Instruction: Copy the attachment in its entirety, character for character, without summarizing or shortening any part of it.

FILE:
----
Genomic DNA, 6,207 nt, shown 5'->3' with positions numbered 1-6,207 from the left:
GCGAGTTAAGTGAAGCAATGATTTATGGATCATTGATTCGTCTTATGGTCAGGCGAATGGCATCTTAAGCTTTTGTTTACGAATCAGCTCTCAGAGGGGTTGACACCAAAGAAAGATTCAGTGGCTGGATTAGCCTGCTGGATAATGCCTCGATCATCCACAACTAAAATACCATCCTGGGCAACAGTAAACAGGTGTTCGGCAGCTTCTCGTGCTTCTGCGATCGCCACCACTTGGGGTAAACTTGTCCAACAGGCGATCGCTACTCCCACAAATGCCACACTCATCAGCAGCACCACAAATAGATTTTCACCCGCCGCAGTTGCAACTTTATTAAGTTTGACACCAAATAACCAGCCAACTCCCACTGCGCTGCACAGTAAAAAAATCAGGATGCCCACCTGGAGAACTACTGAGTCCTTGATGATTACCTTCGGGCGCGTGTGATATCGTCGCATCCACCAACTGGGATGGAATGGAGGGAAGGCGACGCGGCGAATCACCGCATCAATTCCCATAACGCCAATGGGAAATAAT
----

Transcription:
Genomic DNA, 6,207 nt, shown 5'->3' with positions numbered 1-6,207 from the left:
GCGAGTTAAGTGAAGCAATGATTTATGGATCATTGATTCGTCTTATGGTCAGGCGAATGGCATCTTAAGCTTTTGTTTACGAATCAGCTCTCAGAGGGGTTGACACCAAAGAAAGATTCAGTGGCTGGATTAGCCTGCTGGATAATGCCTCGATCATCCACAACTAAAATACCATCCTGGGCAACAGTAAACAGGTGTTCGGCAGCTTCTCGTGCTTCTGCGATCGCCACCACTTGGGGTAAACTTGTCCAACAGGCGATCGCTACTCCCACAAATGCCACACTCATCAGCAGCACCACAAATAGATTTTCACCCGCCGCAGTTGCAACTTTATTAAGTTTGACACCAAATAACCAGCCAACTCCCACTGCGCTGCACAGTAAAAAAATCAGGATGCCCACCTGGAGAACTACTGAGTCCTTGATGATTACCTTCGGGCGCGTGTGATATCGTCGCATCCACCAACTGGGATGGAATGGAGGGAAGGCGACGCGGCGAATCACCGCATCAATTCCCATAACGCCAATGGGAAATAAT